State redistricting task force seeks local input
Members of the State Senate Redistricting Task Force met in Marlinton last Thursday to hear opinions from local and regional residents about the future of West Virginiaﾒs political boundaries.
Chaired by Senator John Unger (D-Berkeley), the committee also included Sen. Doug Facemire (D-Braxton), Sen. Clark Barnes (R-Randolph), Senator Richard Browning (D-Wyoming), Sen. William Laird (D-Fayette), Sen. Ron Miller (D-Greenbrier) and Sen. Larry Edgell (D-Wetzel).
Delegate Denise Campbell, who represents Pocahontas and Randolph counties, also attended the meeting.
Unger said the committee is charged with making recommendations about redistricting the stateﾒs three Congressional districts and 17 senate districts, but would leave redistricting of House of Delegates districts up to that body.
Redistricting must be accomplished every 10 years following the US Census to comply with the ﾓone person, one voteﾔ rule and to ensure the districts are compact and contiguous.
Unger said the committee members are making themselves aware of ﾓcommunities of interestﾔ between counties. For example, Pocahontas County is in the Hardwood Alliance along with Webster and Randolph counties, but is in the Third Congressional District represented by Nick Rahall (D-WV), while the other two are in the Second represented by Shelly Moore-Capito (R-WV).
The Third District cuts a wide swath across the southern portion of West Virginia and reaches from Pocahontas County in the east to Cabell County on the Ohio River. The Second District belts the state similarly and includes Jefferson County in the Eastern Panhandle to Mason and Jackson counties on the stateﾒs western border.
Population shifts to the Eastern Panhandle and the north central part of the state could mean an increase in area for the Third District if the lines that dissect West Virginia remain the same.
Unger said the redistricting project 10 years ago was ﾓdone in secretﾔ and he believes that West Virginians want more input into the process.
ﾓWe want to hear what worked, what hasnﾒt,ﾔ Unger said, noting that Pocahontas Countyﾒs senatorial district is one of the largest in the state. Pocahontas is the southernmost county in the 15th district, which rises up to a portion of Berkeley and encompasses Randolph, Pendleton, Hampshire and Morgan, along with portions of Upshur and Grant.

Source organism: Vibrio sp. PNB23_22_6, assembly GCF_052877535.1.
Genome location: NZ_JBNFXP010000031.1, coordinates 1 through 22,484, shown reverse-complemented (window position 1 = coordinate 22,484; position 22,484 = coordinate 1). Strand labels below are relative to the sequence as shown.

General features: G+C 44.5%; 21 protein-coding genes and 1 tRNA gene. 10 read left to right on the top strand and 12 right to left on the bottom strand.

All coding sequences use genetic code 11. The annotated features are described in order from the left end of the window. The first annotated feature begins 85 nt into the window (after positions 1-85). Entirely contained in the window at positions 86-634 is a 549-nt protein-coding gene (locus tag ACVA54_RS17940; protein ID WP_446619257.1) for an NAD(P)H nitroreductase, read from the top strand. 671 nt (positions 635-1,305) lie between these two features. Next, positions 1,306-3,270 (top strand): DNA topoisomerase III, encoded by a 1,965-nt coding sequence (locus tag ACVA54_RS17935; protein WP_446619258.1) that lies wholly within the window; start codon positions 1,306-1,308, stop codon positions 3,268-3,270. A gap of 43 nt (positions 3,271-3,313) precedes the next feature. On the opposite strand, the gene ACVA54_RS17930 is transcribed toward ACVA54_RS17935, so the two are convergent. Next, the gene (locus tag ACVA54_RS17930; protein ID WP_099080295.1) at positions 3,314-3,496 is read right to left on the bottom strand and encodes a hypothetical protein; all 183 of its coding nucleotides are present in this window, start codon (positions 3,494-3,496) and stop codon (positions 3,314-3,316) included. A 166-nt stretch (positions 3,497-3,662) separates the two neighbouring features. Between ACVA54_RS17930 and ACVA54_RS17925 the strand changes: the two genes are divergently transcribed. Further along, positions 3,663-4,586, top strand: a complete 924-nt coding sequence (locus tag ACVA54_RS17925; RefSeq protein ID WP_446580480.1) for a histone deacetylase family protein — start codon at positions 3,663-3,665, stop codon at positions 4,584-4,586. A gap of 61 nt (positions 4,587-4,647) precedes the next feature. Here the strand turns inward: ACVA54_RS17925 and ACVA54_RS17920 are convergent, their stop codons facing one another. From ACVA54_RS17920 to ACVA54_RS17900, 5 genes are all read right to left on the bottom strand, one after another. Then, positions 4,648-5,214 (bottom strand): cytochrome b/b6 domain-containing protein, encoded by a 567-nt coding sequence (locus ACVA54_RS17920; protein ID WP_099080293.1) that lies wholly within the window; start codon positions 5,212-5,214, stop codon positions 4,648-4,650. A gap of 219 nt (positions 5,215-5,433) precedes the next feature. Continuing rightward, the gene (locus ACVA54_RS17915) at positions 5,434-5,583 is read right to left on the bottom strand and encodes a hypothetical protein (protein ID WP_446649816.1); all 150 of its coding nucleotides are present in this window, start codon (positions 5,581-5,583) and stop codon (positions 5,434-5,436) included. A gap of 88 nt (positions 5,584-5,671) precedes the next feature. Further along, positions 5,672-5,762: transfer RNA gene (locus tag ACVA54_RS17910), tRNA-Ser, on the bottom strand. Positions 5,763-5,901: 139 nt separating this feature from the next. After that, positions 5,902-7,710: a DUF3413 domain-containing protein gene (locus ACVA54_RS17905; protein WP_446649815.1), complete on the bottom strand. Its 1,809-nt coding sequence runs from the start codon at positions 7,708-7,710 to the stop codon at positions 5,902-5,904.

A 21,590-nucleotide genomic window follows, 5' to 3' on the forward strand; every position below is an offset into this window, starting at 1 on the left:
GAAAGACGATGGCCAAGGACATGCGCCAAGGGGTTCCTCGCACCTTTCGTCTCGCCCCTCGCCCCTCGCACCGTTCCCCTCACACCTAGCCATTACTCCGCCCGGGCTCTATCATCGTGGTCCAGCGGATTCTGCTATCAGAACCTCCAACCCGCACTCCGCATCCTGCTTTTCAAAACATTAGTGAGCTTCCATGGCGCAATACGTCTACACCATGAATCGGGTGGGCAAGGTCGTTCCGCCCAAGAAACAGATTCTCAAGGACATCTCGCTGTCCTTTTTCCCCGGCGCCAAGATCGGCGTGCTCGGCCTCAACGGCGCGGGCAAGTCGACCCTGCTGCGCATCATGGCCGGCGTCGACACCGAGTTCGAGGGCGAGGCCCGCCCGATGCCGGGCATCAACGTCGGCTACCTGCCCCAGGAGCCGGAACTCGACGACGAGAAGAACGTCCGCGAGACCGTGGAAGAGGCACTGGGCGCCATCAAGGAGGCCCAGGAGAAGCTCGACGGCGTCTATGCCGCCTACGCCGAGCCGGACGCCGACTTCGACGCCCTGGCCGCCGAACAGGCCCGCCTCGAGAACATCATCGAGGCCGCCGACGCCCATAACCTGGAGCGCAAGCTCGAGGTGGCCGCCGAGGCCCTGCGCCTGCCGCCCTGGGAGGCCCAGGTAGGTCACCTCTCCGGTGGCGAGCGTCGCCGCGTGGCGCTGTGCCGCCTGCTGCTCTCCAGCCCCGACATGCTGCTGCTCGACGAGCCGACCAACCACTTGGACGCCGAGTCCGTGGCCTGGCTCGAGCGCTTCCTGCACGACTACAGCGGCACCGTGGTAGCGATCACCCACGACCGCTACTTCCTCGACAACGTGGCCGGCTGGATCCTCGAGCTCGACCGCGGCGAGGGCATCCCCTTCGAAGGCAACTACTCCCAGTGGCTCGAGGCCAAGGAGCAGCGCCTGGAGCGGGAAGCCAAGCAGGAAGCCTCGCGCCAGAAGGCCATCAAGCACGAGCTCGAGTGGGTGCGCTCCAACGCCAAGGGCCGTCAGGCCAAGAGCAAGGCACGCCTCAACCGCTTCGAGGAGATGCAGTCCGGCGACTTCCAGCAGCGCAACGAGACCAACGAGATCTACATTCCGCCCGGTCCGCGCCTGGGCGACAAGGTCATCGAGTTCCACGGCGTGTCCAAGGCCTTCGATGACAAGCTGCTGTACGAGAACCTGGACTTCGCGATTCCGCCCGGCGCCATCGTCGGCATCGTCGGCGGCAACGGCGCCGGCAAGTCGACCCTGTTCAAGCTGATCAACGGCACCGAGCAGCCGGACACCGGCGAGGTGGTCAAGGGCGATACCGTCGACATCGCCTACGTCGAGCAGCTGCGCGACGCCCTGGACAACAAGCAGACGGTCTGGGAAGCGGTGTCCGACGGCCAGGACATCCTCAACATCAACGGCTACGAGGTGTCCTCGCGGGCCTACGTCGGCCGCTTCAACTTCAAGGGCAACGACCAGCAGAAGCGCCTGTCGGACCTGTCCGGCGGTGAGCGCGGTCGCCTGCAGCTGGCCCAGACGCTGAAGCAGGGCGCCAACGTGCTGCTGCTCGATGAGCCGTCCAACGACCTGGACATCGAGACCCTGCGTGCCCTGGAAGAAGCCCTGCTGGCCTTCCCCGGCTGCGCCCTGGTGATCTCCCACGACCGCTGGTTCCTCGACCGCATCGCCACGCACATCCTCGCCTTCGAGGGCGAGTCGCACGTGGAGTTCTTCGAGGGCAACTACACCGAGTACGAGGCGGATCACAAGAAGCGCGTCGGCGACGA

If Unger had not determined for himself what the stateﾒs new districts may look like, a former Charleston attorney has spent a good deal of time studying population shifts, drawing lines and making recommendations to the committee.
Thornton Cooper said he had been studying redistricting since 1980 and had tried to be involved in the process during every redistricting effort.
Cooper said he wanted to work for single member districts.
ﾓPower should flow from the people,ﾔ Cooper said.
Cooper said he liked to keep those communities of interest together, and, thus, drew lines so that counties like Pocahontas with small populations would not be divided, only as a last resort. He drew more than one option for each of the Congressional Districts and Senatorial Districts, as well.
Cooperﾒs submissions are available at http://www.legis.state.wv.us/Joint/redistricting/citizensubmissions.cfm
State residents can also follow the progress on Facebook and Twitter.
Unger said the meeting in Marlinton, while it did not draw a large crowd of citizens, drew more county elected officials than any other. Pocahontas County Commission president David Fleming was there, along with County Clerk Missy Bennett. County Commissioners from Randolph and Nicholas County also attended the public meeting.
The legislature will meet in special session in August. Unger said hopes to have the public meetings concluded by then.